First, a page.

By Mitchell Japp, PAg, Provincial Specialist Cereal Crops, Regina
Harvest 2020 is rolling, so it's time to look into planting some winter cereals this fall. Growing winter cereals diversifies crop rotation, avoids pest issues like wheat midge and fusarium head blight, extends the harvest window and protects soil from erosion.
Canola stubble is ideal for winter cereals. The canola stems are stiff enough to remain standing after seeding and throughout winter. Tall stubble helps trap snow, snow cover protects the winter cereals from winterkill. Fall rye is more cold tolerant than winter wheat or winter triticale, so it may be a better choice when snow trapping potential is reduced although fall rye will still benefit from more snow cover.
Optimum planting time for winter cereals ranges from mid-August to mid-September, depending on what part of the province you are in:
- August 27: Meadow Lake/Prince Albert/Nipawin areas;
- August 30: North Battleford/Saskatoon/Wynyard/Yorkton areas;
- September 3: Kindersley/Swift Current areas, and;
- September 6: Maple Creek/Estevan areas.
The ideal stage for over-wintering is when the crop has three leaves. If sown too early, the stage will be more advanced and will reduce winter hardiness. In dry conditions, winter cereals will still vernalize as long as they imbibe some moisture, however, maturity will be delayed. Winter wheat can germinate on very little moisture.
Viable crops can still be planted later than mid-September. Recent research has shown successful planting dates well into October, although the risk of winterkill increases and the yield potential of the crop is reduced. Crop insurance coverage for winterkill was extended to September 30 last year.
Here are some important considerations when seeding winter cereals:
- Not too deep. Chasing moisture does not work well with winter wheat. Winter wheat has a short coleoptile, so if planted too deep, the crop may not emerge. Aim to seed at 2-3 cm (0.75-1 inch).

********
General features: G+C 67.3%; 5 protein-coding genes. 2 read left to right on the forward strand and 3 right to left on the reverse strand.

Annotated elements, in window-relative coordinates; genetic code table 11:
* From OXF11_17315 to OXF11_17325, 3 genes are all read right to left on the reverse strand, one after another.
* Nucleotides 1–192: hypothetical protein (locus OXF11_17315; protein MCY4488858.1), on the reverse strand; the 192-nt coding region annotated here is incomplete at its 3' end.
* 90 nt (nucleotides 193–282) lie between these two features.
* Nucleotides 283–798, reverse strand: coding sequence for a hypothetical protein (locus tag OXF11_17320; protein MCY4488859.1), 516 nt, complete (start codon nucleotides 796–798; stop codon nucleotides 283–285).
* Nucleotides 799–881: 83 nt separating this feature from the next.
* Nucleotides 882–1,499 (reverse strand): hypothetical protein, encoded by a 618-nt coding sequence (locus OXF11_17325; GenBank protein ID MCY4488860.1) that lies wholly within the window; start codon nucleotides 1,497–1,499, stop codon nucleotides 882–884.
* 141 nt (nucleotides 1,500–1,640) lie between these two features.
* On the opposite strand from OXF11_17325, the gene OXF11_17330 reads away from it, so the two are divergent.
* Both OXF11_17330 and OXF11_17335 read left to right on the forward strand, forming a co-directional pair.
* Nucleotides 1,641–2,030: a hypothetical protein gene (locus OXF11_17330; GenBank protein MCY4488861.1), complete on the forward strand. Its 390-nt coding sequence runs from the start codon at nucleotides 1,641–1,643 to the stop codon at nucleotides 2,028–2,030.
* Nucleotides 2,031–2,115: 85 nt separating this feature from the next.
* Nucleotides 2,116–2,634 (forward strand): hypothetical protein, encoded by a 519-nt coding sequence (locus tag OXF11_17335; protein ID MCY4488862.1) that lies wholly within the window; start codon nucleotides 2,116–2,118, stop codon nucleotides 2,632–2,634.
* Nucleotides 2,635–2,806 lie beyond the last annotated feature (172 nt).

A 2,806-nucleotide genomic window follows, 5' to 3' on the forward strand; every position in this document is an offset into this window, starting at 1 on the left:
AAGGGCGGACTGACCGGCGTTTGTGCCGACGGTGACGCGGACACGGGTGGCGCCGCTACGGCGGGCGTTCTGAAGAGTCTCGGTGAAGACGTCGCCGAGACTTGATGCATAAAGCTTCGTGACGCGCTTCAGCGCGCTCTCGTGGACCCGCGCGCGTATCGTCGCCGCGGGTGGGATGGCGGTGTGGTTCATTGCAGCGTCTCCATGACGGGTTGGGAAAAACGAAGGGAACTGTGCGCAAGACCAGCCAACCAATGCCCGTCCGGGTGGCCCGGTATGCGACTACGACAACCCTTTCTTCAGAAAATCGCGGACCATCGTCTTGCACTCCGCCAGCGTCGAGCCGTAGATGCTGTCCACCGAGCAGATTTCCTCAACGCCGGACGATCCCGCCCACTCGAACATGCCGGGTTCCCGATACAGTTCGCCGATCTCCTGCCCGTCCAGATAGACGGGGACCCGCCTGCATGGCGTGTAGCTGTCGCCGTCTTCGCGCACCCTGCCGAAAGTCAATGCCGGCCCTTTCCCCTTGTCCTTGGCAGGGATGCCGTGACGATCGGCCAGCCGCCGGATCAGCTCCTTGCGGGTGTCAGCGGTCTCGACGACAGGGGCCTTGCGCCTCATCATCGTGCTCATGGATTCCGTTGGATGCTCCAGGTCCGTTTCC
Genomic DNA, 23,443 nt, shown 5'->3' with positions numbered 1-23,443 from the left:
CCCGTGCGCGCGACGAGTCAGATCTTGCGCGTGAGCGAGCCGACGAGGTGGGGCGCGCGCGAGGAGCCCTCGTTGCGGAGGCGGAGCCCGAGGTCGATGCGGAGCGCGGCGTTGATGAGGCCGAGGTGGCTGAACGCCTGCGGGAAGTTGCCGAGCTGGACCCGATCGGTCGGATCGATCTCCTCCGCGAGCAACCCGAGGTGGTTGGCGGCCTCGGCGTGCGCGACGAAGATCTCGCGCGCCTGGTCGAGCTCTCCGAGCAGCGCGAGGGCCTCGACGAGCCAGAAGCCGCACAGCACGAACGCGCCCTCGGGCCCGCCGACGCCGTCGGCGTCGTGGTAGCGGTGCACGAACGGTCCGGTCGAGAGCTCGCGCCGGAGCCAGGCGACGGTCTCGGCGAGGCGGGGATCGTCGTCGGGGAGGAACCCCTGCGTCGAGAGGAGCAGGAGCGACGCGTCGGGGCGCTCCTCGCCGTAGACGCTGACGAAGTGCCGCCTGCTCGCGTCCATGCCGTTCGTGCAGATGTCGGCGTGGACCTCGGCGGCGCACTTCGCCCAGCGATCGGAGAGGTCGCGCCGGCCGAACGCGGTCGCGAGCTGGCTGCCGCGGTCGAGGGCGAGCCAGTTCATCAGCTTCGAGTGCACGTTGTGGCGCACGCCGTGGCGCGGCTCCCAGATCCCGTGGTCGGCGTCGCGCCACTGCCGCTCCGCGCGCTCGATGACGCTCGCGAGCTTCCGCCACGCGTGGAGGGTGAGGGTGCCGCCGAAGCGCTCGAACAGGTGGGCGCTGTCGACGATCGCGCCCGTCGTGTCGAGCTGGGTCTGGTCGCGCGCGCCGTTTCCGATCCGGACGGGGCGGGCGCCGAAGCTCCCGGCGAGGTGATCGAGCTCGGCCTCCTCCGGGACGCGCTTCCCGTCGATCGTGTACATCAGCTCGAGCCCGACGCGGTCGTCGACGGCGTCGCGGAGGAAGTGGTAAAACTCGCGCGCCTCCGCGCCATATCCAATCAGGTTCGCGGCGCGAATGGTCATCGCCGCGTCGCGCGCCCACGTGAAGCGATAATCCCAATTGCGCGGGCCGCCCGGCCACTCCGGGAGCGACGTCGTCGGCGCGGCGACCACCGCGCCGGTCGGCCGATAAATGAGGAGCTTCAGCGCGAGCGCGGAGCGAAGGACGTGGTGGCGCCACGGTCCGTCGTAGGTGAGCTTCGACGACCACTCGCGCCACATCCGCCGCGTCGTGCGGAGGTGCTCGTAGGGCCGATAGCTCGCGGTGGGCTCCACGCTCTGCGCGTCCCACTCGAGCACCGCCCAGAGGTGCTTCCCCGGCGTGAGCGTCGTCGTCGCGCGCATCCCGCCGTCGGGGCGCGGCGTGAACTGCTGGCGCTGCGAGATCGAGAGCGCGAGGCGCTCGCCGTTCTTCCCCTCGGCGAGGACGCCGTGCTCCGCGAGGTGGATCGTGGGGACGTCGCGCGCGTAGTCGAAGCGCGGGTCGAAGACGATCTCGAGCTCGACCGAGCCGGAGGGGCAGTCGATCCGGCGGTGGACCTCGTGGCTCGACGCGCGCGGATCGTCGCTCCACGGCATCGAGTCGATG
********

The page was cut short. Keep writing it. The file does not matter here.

- Break the green bridge. Wheat streak mosaic virus is carried by the wheat curl mite. It generally arrives late in the season and has minimal economic impact. But, if the virus is transmitted from a late infected crop to your winter wheat, it will overwinter and could result in disappointing yields. The wheat curl mite requires a living host, so as long as there is a two week break where there are no green volunteers and the neighbouring wheat or other cereal crops have turned or been harvested, the risks to emerging fall/winter crops will be reduced.
- Adjust the fertility plan for higher yields. A soil test is the best place to start for fertility recommendations. Winter wheat outyields spring wheat. New hybrid rye will significantly out yield older open-pollinated varieties.
- Get started with a boost. Starter phosphorus and potassium helps establish winter wheat and encourages crown development for successful overwintering. Apply some nitrogen (N) at planting and plan to top-dress the rest of the N in the spring. All the crop N requirements can be applied at planting, but it is at risk of loss to the environment because only a small amount of N will be taken up before freeze-up. Winter cereals grow quickly in the spring, so be prepared to top-dress to ensure that it does not run short of N.
- Seed quality counts. Research has shown that the most consistent outcomes with high yields started with good quality, vigorous seeding that is protected by a seed treatment and sown at high seeding rates. Seeding rates should be set-up based on the seed weight and germination rate, to establish at least 25-30 plants in the fall. Recent research also suggests that there may be a benefit to targeting even higher plant stands. If planting is delayed beyond optimum timing, increase the seeding rate to compensate for higher mortality.
- Get control. A pre-seed burnoff may provide enough control to get winter cereals established, but be sure to control winter annual weeds. They start growing early in spring, resulting in a competitive advantage. Winter annual weeds, if not controlled in the fall, will be growing along with the winter cereals and may be more difficult to control in a timely manner in the spring.
For more information, please visit our Winter Wheat web page.